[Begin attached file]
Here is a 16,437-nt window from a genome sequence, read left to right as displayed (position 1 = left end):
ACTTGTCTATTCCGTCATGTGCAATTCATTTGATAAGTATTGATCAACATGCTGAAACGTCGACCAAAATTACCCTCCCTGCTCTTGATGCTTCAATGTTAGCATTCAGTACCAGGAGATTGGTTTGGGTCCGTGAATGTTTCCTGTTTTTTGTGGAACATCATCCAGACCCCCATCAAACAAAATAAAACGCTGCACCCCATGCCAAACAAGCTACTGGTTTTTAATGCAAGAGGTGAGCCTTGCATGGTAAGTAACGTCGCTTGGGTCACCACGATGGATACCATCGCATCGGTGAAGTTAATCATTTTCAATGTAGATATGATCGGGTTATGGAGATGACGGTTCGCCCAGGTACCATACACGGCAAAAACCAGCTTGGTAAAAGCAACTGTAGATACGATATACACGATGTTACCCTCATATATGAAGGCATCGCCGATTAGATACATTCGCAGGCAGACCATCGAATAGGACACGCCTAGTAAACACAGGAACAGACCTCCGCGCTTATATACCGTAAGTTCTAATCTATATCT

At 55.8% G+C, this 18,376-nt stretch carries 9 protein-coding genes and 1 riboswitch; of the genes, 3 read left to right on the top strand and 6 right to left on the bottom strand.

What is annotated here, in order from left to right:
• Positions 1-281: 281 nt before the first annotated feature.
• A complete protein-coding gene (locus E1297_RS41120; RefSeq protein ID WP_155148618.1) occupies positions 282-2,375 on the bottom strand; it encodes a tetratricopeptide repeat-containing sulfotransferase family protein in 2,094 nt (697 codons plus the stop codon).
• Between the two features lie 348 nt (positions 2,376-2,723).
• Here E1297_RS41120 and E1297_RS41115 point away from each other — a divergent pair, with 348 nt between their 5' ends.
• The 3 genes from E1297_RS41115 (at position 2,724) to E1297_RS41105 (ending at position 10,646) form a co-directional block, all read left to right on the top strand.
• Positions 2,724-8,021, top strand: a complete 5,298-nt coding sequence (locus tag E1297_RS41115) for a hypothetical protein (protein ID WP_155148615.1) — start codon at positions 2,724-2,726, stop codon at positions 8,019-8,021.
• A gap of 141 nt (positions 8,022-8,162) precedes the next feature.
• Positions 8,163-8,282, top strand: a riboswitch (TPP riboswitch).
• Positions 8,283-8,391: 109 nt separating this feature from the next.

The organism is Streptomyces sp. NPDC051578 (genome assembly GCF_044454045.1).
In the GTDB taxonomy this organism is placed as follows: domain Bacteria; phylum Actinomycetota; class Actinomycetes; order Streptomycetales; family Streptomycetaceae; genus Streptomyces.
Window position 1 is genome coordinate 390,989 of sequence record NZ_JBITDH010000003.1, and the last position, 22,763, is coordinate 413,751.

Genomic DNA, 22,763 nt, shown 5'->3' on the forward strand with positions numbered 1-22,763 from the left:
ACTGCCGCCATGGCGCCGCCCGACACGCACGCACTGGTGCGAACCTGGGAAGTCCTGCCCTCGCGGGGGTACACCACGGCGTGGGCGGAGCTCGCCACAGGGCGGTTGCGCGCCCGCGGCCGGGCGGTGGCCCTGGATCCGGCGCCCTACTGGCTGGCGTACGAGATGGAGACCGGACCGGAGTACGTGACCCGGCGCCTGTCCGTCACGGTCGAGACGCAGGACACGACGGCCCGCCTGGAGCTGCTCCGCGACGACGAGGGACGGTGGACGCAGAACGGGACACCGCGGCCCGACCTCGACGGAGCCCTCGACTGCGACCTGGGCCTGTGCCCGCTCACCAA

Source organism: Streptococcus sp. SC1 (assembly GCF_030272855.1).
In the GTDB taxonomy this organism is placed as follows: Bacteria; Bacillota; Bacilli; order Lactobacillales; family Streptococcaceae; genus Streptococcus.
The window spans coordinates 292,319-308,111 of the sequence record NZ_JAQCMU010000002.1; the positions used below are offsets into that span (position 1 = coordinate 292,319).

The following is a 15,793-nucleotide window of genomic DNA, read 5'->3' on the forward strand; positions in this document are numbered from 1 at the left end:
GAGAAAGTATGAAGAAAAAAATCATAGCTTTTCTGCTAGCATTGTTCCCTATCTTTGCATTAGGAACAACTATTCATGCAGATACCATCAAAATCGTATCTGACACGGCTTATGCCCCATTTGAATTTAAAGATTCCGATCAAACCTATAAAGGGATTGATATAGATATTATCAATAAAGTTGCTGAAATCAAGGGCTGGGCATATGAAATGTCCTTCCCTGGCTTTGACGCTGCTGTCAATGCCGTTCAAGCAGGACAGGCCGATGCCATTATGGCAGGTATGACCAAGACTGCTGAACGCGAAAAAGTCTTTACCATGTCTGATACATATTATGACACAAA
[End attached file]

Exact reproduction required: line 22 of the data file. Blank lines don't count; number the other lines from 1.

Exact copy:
The following is a 15,793-nucleotide window of genomic DNA, read 5'->3' on the forward strand; positions in this document are numbered from 1 at the left end: